Westerby Memorial High Street. This drinking fountain, erected in 1892, is a memorial to the missionary work of Bishop George Wall Westerby. Historically, it is the point of departure and arrival for all visitors to Antigua.

The subpage.

THE REST OF THE ISLAND:

Fig Tree Drive An exceptionally popular and picturesque drive through the lush vegetation of the rain forest, which includes wild mango, guava, orange, coconut and banana trees.
Betty’s Hope For more than 300 years this most prominent sugar plantation, located on the eastern side of the island, has played a leading role in the lives of many generations of Antiguans. Its unique twin mills sit amongst gently rolling countryside and the north mill has now been restored to be the only working sugar mill in the Caribbean. Fascinating history of Antigua and the Caribbean van be gleaned from the Betty’s Hope Visitor Centre
Fort Barrington Atop Goat Hill, on the promontory at the northen beach side of Deep Bay. An imposing signal station, Fort Barrington reported ships’ movements to Rat Island via flag and light signals, and saw the heaviest military action in Antigua’s history.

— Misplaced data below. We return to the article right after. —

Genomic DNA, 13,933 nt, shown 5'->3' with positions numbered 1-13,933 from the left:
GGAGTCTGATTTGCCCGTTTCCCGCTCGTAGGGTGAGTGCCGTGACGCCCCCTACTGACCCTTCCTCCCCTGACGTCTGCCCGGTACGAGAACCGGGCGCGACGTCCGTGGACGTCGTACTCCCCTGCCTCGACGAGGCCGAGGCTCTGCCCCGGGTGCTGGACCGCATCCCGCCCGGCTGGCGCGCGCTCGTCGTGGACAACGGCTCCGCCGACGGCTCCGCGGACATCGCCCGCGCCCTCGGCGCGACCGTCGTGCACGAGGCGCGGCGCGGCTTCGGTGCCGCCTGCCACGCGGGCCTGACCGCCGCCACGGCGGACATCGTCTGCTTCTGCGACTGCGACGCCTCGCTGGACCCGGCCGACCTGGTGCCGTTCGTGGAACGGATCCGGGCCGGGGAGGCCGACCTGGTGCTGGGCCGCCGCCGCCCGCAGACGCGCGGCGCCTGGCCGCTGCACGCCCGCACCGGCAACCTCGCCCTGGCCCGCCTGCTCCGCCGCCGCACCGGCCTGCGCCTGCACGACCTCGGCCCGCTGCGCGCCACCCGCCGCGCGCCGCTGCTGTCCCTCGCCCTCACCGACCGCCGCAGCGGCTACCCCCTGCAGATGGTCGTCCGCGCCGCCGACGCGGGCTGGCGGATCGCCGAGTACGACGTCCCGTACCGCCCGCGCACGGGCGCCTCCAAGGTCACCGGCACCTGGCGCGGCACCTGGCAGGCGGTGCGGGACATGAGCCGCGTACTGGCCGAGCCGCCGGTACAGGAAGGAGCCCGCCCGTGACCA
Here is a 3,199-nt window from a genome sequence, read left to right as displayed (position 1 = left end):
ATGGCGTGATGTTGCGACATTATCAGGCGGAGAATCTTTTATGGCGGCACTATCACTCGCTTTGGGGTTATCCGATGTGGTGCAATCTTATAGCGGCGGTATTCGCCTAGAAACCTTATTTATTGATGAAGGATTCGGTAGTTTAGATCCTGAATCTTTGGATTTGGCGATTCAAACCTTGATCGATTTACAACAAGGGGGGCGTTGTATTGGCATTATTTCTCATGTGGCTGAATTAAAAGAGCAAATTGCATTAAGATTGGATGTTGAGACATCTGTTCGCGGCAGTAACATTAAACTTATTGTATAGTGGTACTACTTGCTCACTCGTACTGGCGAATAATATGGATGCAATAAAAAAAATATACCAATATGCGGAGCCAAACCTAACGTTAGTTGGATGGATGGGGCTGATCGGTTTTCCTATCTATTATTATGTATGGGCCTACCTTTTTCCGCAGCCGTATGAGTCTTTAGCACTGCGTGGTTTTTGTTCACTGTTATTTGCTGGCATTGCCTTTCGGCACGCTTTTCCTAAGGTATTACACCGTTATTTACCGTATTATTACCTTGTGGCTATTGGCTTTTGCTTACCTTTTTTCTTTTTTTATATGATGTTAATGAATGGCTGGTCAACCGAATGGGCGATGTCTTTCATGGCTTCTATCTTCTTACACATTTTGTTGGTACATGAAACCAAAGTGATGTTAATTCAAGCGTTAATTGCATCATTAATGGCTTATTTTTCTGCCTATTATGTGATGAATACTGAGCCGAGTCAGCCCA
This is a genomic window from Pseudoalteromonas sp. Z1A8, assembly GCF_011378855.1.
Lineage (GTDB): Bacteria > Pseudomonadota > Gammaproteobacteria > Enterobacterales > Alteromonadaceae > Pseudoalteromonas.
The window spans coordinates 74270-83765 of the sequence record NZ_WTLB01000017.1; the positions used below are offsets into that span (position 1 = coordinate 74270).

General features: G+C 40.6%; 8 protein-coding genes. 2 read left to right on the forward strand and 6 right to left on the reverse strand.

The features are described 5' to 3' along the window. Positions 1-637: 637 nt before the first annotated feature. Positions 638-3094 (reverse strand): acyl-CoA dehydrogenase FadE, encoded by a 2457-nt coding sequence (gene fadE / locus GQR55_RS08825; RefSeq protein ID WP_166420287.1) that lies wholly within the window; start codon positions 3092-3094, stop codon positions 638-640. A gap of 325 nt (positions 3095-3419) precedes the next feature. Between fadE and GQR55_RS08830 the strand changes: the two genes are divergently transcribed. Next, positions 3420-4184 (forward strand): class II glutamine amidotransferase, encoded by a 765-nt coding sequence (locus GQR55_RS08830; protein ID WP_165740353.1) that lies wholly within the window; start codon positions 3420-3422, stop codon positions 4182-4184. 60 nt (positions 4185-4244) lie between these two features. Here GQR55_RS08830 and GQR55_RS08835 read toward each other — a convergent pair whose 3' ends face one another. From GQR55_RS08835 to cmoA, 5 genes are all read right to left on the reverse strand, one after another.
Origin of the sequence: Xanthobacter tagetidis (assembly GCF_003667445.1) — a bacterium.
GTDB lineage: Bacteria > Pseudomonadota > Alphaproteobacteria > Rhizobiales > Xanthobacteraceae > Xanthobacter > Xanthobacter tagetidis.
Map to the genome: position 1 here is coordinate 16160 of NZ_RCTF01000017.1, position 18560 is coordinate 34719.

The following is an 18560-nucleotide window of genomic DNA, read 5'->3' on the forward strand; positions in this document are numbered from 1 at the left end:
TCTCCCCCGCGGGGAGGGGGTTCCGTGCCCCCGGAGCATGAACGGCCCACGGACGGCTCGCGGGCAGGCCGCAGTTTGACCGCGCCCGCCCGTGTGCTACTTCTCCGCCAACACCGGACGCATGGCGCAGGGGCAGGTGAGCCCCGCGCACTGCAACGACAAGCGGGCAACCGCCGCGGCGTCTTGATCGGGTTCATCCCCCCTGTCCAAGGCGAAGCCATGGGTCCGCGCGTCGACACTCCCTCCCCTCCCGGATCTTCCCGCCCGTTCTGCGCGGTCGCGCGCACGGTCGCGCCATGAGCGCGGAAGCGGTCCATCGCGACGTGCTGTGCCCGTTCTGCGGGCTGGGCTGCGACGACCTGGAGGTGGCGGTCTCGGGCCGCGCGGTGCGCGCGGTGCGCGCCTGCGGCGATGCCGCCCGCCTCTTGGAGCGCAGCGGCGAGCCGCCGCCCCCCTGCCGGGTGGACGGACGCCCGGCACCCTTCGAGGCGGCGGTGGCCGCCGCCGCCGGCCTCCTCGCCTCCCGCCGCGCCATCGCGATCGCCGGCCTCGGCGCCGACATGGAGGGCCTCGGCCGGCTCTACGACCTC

Indian Town And Devil’s Bridge A National Park since the 1950s and site of an archaeological excavation, situation at the extreme eastern point of the island on the road to Long Bay. Possibly the site of an Arawak settlement, Atlantic breakers sweep in at the end of a 3000 mile fetch from Africa, producing enormous swells and energy. Over the centuries these powerful foaming breakers have carved out a natural limestone arch called Devil’s Bridge and created blowholes through which geysers of spouting surf crashes with spectacular results.